The Church was described by Tommy Lascelles (private secretary to George V) as 'at the end of the garden' and it basically is. Whilst there's a fence and trees between the two, the Family only have to walk five minutes and go through a gate to get there.

Famously, the Royal Family always walk to Church on Christmas Day. It was only after he turned 90 that the Duke of Edinburgh was driven; and recently the Queen has joined him. Apart from that, I believe the only time it's acceptable not to walk is when you're expecting a baby, like, tomorrow.

The Church of St Mary Magdalene, dating from the C16th.
 The church looks small from the inside. That's because it is. 400-ish years old, it was renovated by Lady Harriet Cowper just before the Prince of Wales bought Sandringham House and is a little jewel of a place.

The silver pulpit. Yes, that's all silver.
The pulpit, altar and reredors are all plated with silver, as is the processional cross partly visible in the top right of this photo. Astonishingly, considering all that, on weekdays you can just wander in, any time you like, for free.

 Above the silver pulpit is a plaque commemorating George V. There are memorials to most of the monarchs who've resided in Sandringham (although none were buried here, but George VI's body was kept here before being transferred to Westminster) and a memorial to the King's Own Sandringham Company, who were all but wiped out in WWI.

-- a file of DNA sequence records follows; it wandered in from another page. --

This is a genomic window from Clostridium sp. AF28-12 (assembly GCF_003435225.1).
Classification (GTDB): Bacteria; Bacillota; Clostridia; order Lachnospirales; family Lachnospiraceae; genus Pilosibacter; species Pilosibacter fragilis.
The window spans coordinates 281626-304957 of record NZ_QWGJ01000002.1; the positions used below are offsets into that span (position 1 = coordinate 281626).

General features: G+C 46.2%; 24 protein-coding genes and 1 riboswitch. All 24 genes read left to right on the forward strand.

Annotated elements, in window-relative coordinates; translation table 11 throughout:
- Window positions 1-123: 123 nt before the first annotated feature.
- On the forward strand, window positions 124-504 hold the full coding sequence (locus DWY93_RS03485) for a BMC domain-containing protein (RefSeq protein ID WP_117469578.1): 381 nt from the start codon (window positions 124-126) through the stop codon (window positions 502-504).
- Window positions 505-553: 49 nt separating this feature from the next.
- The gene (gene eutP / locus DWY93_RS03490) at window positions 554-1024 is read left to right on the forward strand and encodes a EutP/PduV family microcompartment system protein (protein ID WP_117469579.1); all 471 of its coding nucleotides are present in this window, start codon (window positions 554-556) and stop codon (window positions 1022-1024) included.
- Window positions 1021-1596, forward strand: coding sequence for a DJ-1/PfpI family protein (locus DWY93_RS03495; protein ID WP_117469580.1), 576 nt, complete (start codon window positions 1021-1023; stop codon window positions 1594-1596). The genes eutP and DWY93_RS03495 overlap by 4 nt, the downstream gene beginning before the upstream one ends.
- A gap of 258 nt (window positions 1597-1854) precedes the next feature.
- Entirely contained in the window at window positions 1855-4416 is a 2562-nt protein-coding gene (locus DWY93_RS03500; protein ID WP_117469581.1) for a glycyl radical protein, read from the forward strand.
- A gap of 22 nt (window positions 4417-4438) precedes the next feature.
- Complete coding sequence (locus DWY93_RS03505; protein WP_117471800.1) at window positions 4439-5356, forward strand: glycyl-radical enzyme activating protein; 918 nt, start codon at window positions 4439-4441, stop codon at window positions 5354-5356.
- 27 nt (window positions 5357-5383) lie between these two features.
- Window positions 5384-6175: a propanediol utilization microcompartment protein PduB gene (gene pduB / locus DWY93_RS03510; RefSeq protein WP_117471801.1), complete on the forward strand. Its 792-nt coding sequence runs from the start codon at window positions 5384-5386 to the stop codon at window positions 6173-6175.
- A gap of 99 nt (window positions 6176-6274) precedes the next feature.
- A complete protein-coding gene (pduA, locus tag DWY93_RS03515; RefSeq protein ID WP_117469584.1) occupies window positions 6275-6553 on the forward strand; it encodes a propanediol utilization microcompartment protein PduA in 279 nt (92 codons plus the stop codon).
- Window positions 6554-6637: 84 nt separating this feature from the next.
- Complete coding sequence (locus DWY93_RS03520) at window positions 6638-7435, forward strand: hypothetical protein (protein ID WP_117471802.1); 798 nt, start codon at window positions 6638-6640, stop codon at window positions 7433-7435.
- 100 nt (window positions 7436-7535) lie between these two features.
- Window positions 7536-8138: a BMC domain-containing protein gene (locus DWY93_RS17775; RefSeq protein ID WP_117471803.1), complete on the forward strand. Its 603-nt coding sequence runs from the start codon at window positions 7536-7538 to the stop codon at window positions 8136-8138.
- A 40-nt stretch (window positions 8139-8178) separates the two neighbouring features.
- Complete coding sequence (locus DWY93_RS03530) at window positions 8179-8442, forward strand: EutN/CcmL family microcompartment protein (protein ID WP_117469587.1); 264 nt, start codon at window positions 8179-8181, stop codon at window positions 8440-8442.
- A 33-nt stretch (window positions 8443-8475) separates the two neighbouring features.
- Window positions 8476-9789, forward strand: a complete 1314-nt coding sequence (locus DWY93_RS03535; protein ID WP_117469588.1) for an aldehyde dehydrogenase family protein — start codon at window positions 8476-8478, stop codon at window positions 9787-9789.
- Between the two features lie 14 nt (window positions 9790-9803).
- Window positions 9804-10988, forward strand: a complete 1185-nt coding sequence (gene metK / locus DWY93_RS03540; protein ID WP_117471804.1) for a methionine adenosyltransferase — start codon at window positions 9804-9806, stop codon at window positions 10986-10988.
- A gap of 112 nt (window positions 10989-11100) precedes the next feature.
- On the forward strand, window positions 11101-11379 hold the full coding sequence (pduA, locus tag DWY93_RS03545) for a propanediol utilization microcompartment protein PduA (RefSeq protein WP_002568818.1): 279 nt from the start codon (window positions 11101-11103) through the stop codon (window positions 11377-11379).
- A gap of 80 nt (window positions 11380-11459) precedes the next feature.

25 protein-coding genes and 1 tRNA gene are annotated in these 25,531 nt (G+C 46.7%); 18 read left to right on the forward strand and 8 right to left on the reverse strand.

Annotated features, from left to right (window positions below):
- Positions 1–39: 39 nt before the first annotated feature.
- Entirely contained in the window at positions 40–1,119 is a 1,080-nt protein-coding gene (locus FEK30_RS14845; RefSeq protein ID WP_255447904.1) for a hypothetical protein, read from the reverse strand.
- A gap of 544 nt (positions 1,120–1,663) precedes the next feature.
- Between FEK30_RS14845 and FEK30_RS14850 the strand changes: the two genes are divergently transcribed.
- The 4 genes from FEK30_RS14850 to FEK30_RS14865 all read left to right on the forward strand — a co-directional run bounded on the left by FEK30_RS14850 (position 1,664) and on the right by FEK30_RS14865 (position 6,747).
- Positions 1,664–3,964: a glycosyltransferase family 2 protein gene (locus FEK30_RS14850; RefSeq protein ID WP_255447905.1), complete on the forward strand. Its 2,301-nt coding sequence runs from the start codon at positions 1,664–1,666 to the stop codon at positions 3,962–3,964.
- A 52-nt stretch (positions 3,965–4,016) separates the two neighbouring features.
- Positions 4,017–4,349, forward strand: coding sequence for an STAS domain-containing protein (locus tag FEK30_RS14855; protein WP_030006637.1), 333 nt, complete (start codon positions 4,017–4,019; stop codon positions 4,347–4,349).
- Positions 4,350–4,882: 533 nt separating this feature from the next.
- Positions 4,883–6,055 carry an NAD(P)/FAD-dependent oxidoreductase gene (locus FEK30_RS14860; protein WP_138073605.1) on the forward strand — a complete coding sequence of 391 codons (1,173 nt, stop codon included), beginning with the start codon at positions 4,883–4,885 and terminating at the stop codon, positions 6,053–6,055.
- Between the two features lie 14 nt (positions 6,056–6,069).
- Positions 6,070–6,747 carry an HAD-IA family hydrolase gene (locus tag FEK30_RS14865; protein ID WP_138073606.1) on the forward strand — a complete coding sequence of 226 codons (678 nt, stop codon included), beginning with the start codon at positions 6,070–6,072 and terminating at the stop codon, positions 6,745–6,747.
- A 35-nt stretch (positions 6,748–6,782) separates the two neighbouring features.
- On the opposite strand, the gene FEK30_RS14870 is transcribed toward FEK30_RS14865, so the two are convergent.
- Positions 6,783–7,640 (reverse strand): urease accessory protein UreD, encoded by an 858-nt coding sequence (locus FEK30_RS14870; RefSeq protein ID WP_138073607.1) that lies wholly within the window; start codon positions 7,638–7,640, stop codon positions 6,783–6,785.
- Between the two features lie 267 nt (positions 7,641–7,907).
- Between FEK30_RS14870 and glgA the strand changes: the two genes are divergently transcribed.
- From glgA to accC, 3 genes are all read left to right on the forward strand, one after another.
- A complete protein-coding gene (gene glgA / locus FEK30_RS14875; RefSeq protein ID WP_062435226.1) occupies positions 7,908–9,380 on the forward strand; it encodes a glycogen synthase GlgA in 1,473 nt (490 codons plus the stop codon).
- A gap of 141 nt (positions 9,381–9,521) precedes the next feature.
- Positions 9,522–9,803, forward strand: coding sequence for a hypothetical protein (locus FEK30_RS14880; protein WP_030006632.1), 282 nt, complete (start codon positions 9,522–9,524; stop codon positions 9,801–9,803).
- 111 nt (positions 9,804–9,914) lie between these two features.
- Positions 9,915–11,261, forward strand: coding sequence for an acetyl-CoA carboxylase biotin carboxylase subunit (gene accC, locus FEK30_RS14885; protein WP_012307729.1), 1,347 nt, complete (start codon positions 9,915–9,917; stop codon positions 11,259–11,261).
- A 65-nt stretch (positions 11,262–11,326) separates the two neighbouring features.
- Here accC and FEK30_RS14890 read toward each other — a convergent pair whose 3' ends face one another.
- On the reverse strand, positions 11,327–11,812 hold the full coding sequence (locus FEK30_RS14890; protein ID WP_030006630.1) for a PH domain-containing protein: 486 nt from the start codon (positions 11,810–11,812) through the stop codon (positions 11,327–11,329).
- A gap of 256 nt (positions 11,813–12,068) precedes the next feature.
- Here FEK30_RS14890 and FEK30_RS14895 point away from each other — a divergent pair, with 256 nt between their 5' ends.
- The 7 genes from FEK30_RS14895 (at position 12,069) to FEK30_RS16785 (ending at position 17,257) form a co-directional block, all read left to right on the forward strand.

The choir and altar, which is also covered in silver.

 The walls and ceiling here are particularly beautiful, with golden angels and painted beams. Zoom in on the photo for a better look.

The church from the south. There is a small graveyard, in which many of the graves are military and most not very recent.

The graces of two princes, just inside the lych gate, impossible to miss as you enter the churchyard.

The two little graves just inside the lych gate are particularly sad. The one on the right is terribly small, because its occupant is Prince Alexander John, youngest son of Edward VII, who lived for only a day in 1871. The one on the left, with the sandy-coloured cross, belongs to Prince John, son of one king and brother to two more. His father was George V, and his older brothers became Edward VIII (briefly) and George VI. John had severe epilepsy and lived for most of his life on the Sandringham estate. He died aged 13.

On a happier note, the church has also seen the baptism of several royal babies, most recently Princess Charlotte, and also Princess Eugenie whose engagement announcement inspired the idea of a sequel to Not Your Cinderella in the first place!

"Dear old Sandringham, the place I love better than anywhere else in the world." ~George V


I hope you've enjoyed this little tour of Sandringham, which gave me several really interesting details to use in Not Your Royal Christmas and Not Your Knight in Shining Armour, both of which contain more than one Christmas.